Implants, foreign or otherwise, have their place in the reconstructive field of plastic surgery. In the past, the materials used as implants were chiefly bone or cartilage. Their use dates back to about 1861, when rib grafts were made to supply the skeletal framework of a reconstructed nose. Other materials that have been used include bovine cartilage, ear, rib and septal (autogenous) cartilage and homocartilage.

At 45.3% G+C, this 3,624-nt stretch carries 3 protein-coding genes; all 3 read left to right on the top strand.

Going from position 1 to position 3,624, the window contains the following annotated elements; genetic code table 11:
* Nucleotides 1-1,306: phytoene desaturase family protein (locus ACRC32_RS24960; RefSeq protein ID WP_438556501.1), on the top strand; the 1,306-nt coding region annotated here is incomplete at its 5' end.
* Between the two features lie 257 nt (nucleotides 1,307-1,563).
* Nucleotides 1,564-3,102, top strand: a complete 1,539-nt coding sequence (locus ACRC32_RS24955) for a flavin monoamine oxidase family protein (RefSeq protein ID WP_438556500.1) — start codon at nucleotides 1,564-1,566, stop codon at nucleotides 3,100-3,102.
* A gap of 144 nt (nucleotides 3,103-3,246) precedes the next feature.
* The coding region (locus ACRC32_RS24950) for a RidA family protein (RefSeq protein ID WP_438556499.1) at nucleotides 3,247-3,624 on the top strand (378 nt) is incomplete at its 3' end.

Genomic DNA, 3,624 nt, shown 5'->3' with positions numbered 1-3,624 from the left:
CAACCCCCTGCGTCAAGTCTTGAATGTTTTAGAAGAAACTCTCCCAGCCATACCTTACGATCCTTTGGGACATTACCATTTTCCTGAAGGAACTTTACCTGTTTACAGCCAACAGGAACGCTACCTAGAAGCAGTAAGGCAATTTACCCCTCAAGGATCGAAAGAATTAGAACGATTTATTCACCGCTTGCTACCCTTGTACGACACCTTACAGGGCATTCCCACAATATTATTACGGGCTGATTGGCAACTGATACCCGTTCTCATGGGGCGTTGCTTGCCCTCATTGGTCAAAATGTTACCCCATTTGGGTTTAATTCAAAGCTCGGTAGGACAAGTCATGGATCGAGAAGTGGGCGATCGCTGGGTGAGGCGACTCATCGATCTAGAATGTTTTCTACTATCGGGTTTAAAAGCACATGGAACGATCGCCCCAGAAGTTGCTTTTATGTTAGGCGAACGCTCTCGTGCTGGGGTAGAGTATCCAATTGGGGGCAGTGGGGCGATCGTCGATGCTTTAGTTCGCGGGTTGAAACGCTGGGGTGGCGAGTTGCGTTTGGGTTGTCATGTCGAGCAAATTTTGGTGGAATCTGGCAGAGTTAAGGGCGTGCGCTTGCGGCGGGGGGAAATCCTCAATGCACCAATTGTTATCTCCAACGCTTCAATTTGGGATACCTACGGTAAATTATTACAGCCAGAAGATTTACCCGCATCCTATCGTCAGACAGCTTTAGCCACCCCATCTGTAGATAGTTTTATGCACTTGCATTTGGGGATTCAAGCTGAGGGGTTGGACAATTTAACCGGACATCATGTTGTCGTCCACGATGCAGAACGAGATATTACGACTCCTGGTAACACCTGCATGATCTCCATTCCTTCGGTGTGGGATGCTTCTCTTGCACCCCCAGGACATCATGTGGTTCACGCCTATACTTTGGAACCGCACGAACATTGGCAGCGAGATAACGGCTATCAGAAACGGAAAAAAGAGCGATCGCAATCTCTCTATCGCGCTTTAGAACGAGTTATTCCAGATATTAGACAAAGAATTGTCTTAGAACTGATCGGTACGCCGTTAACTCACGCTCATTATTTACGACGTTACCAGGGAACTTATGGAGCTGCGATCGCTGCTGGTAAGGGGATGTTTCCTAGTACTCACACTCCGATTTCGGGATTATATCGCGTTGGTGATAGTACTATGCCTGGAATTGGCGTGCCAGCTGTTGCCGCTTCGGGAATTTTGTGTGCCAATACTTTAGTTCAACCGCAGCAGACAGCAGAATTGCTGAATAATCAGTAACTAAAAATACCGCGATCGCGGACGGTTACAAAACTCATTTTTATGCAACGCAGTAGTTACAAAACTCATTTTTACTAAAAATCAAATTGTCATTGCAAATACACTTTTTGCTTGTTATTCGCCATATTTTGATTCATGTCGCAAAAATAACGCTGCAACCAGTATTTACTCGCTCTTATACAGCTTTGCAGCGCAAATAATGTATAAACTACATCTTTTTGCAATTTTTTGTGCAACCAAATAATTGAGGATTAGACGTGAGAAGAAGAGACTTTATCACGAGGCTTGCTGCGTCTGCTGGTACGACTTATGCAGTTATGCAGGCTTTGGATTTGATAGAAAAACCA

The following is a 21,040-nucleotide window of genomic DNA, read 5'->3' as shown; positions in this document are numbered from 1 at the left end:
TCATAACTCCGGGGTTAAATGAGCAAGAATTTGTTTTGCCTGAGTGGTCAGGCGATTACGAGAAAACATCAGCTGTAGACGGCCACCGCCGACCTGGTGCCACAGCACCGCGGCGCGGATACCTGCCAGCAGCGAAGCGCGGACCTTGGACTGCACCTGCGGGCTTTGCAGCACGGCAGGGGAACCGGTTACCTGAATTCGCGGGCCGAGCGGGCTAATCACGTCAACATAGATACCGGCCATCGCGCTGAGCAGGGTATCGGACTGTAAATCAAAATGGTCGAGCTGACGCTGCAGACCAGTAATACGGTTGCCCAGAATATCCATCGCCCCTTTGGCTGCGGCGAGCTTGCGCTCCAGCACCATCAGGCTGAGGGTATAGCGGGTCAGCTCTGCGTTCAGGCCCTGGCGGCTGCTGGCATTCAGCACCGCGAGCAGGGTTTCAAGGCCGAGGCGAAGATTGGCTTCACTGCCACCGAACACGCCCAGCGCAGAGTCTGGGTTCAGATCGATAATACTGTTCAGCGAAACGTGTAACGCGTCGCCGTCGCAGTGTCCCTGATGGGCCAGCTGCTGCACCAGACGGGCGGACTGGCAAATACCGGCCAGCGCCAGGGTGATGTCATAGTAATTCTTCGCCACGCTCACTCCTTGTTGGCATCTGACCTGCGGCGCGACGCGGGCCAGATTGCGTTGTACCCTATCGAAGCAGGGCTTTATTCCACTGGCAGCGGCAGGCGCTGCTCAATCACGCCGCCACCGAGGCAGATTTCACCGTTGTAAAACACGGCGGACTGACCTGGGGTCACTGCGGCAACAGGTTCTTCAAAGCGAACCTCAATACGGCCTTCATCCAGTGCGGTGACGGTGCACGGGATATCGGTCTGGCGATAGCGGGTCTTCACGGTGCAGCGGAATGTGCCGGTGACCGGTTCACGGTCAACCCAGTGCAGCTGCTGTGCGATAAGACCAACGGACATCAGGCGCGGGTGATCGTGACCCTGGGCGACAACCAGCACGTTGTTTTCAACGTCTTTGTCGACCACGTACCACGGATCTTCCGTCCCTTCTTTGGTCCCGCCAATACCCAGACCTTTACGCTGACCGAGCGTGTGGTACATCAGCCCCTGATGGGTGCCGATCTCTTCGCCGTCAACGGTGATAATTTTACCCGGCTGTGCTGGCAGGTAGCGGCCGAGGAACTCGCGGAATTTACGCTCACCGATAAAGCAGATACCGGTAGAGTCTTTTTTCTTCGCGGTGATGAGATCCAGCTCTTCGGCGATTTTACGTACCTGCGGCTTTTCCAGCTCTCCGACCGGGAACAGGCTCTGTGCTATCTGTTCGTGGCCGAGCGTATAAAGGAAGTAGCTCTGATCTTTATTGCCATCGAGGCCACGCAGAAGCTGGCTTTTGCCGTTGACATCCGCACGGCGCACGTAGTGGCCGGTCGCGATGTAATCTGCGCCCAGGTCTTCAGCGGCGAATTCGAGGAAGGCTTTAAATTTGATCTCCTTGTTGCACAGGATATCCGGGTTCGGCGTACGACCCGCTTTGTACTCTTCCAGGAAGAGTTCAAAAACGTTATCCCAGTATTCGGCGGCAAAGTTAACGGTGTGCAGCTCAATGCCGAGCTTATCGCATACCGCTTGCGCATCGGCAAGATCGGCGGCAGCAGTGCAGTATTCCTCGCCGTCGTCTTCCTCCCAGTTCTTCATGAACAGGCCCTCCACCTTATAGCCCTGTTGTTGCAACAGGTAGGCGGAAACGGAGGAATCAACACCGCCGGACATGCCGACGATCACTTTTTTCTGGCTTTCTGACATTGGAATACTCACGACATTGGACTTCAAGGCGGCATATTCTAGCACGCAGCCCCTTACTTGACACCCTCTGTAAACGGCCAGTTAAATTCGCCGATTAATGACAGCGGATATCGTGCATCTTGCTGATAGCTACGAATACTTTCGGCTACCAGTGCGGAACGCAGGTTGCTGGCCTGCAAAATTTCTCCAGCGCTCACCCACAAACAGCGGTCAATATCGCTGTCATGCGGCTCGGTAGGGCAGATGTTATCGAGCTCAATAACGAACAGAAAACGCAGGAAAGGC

Bovine cartilage has been used in place of an autoplastic transplant but with little success. Ear cartilage is often used and with definite success in cases of minor repair, where only a small defect exists. Homocartilage1 as a material is fairly satisfactory but not as satisfactory as autogenous cartilage. Homocartilage can be obtained at autopsy, sterilized and stored, to be used as needed. This type has the advantage of eliminating the somewhat hazardous operation of costal resection, with its prolonged incapacity and morbidity. Regardless